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How to Write Funny: Seven Tips


My books are funny (even the serious ones have funny parts). If you haven’t read them, you’re just going to have to trust me on this. I’ve been complimented on being able to write with humor by a number of authors, many of whom have told me that they can’t “write funny.” These conversations made me think about humor in writing: what makes something funny? And how can writers who want to incorporate humor into their work do so more easily? Below are seven tips for incorporating humor into writing:


1. Use humor like a spice: Too much will overpower your book. All you need are a few shakes here and there.


2. Find funny in ordinary people: People are funny. Maybe your character lives near a woman who knits sequined scarves for her dog. What if that woman gifts a scarf for your character’s dog? And keeps asking about why the dog is not wearing it! This woman does not have to be a big part of the book, but she’ll show your character’s compassion if he has the dog wear the scarf. And the idea of it might just make your readers laugh.


3. Go for the smile: You do not need your readers to laugh out loud. In the example above, I wouldn’t expect anyone to guffaw. I would expect a smile and a sense of connection. After all, we know someone who might knit a dog scarf. That connection adds levity and draws readers in.


4. Irritation can be funny: You read that right. Irritating your character can lead to a bit a humor. Maybe your character is a neat freak but has to share office space with slob. Or maybe she hates reptiles but gets roped into watching her neighbor’s iguana. The character’s internal reaction to these events can funny but, at the same time, makes them relatable. We all know a neat freak (or are one!). We’ve all been roped into doing things not of our choosing. I know I have!


5. Have fun with incongruity: Characters that are incongruous can lend a bit of humor. Imagine a self-described environmentalist who drives a giant truck or a health nut with a stash of Diet Coke. Closely related to incongruity is the surprise attribute: the librarian who takes hula lessons or the tough cop who rescues injured birds. While none of these characters traits are hysterical, they will lend a bit of lightness to the narrative while simultaneously giving your characters depth.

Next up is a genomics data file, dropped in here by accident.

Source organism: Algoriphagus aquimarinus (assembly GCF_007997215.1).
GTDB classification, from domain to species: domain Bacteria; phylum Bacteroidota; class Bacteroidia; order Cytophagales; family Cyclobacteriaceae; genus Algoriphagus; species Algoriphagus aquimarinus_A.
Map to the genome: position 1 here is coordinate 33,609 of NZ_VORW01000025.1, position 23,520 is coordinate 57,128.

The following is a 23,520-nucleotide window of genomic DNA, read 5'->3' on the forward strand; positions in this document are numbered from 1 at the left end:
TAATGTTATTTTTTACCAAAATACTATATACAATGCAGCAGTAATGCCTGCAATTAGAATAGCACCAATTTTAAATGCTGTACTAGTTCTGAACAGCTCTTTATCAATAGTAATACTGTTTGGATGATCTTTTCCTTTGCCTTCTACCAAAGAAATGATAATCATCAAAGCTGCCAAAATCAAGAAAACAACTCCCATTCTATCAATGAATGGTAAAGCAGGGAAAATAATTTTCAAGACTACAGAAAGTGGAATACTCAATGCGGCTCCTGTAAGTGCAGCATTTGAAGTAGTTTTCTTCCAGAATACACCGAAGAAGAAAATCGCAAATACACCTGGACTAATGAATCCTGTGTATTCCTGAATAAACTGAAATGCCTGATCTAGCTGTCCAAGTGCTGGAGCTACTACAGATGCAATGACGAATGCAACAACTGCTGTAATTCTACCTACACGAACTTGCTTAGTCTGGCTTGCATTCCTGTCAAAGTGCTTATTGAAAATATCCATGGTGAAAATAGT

6. Timing is everything: All books can use a little humor (IMHO), but not all books are funny. If your book is on the serious side, you can have a character flash back to an earlier time when circumstances were easier or happier. These flashbacks can include a bit of humor without making light of your character’s current situation. In fact, the flashbacks can provide context, making the current situation even more poignant – things were not always this way. Another way to use timing is to create a few humorous moments before the point in the book where things take a turn for the worse.


7. Use side characters/situations: If your main character is going through a difficult time, it is unlikely that he or she will be funny. But there can be a funny friend or sibling or co-worker. Or a funny event.


I hope all reading this blog have found something of use. I think we could all use a bit a humor these days! Happy writing (and reading)!

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